By Edward Mongon
When Robert Patrella, Chairman, President and CEO of Guernsey Bancorp, was asked this week why his Westerville, Ohio based bank decided to sell itself after only 13 years in operation, the rationale given should not come as a shock. Rising compliance costs as a result of increased regulatory scrutiny was the main culprit. New regulations put in place, including but not limited to, Dodd-Frank, Basel III, the Bank Secrecy Act, the Consumer Financial Protection Bureau and the Volcker rule, have put many of the nation’s 6,728 FDIC-Insured Commercial Banks and Savings Institutions in an unenviable position: either sell, or go under, just as 495 banks did from the beginning of 2008 through the end of April 2014. Additionally, pressures on net interest margins due to the low rate environment, and concerns regarding cyber security and high profile data breaches have left many banking executives looking for the exit sign.
To be fair, industry consolidation, regulatory oversight and interest rate risk are not new to bankers. Prior recessions have helped to trim the size of the marketplace – you don’t have to look much further than the Savings and Loan crisis of the 1980’s and 1990’s for another example. However, what is most shocking, as reported by the FDIC’s most recent research study and highlighted by BankDirector.com in a recent article titled “Has Consolidation Killed the Community Bank?”, is the fact that the total number of FDIC-Insured Banks with Asset sizes of $100M and less has declined by 85 percent between 1985 and 2013. Indeed, M&A activity has played a big part here, but the true underlying problems here are higher regulatory/compliance costs, issues in obtaining capital in a more restrictive lending environment, and operating at a time when the demand for loans has slumped.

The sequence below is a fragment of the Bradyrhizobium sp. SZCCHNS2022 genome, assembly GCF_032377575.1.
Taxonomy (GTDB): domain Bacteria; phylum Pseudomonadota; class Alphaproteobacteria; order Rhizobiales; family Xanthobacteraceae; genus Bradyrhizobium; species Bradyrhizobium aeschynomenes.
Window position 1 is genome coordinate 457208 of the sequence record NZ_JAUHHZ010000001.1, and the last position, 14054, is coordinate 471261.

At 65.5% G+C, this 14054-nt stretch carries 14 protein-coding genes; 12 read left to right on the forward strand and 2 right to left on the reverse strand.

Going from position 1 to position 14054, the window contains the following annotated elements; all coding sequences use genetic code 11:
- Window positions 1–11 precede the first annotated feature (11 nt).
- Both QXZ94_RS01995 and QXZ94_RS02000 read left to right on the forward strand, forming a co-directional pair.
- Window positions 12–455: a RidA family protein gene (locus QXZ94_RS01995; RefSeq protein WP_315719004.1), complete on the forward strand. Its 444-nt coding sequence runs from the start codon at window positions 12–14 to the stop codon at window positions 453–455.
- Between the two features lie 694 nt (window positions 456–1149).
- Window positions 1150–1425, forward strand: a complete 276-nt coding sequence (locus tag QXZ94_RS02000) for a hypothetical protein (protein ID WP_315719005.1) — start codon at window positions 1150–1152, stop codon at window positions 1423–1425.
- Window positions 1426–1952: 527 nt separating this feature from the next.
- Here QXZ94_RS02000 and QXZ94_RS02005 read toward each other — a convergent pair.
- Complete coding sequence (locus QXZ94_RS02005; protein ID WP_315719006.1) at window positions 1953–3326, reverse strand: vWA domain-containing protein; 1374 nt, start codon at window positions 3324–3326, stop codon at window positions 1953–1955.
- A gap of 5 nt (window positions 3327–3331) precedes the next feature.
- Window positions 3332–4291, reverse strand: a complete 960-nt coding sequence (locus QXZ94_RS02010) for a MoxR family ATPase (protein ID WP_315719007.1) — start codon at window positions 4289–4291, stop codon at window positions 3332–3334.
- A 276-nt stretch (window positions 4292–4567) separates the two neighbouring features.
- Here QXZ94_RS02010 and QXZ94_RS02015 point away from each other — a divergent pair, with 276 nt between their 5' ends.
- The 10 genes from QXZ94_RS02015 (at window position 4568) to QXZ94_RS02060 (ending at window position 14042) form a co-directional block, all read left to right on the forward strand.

So, what does all of this mean for insurance carriers operating in the Community Banks marketplace, or their insured’s? For starters, the reduced size of the market has created more competition among carriers for the “healthy” banks. Some Insured’s are starting to see three-year deals coming back in the marketplace at renewal in the “standard market.” Secondly, an increase in interest rate risk, which can cause asset-liability mismatches on a bank’s balance sheet, has caused carriers and the industry to do one of two things: a) focus on stress-testing banks for financial solvency, in order to make sure they don’t succumb to underwriting issues which affected the D&O marketplace during the most recent financial crisis; and b) focus on providing different professional services (i.e. financial advisory, trust services and specialty lending) to stem decreases in the bottom line for the bank. Thirdly, an increase in M&A activity and bank failures has spawned an increase in shareholder and regulatory claims, which has caused insurance rates at most carriers to increase, and capacity to decrease.
Last of all, the rise of identity theft and cyber fraud has helped spur the increase in state regulations for guarding consumer data, as well as the use of insurance by businesses as a risk mitigation mechanism. In the past couple of years, Cyber Insurance has been one of the fastest growing specialty insurance segments. However, because coverage is limited, and often does not include theft of intellectual property, it is important now more than ever for businesses, and banks especially, to maintain solid internal controls and audit procedures over IT exposures.
Rising regulatory/compliance costs, low interest rates and concerns over Cyber security are three key issues facing the Community Banking industry, and the carriers that insure them. While a number of banks have decided to close up shop or sell to a larger competitor during the last couple of years, how the rest of the market deals with these issues will be of great importance to insurance carriers wishing to steer clear of future underwriting losses in this sector.
About Oak Street Funding
The materials in this paper are for informational purposes only.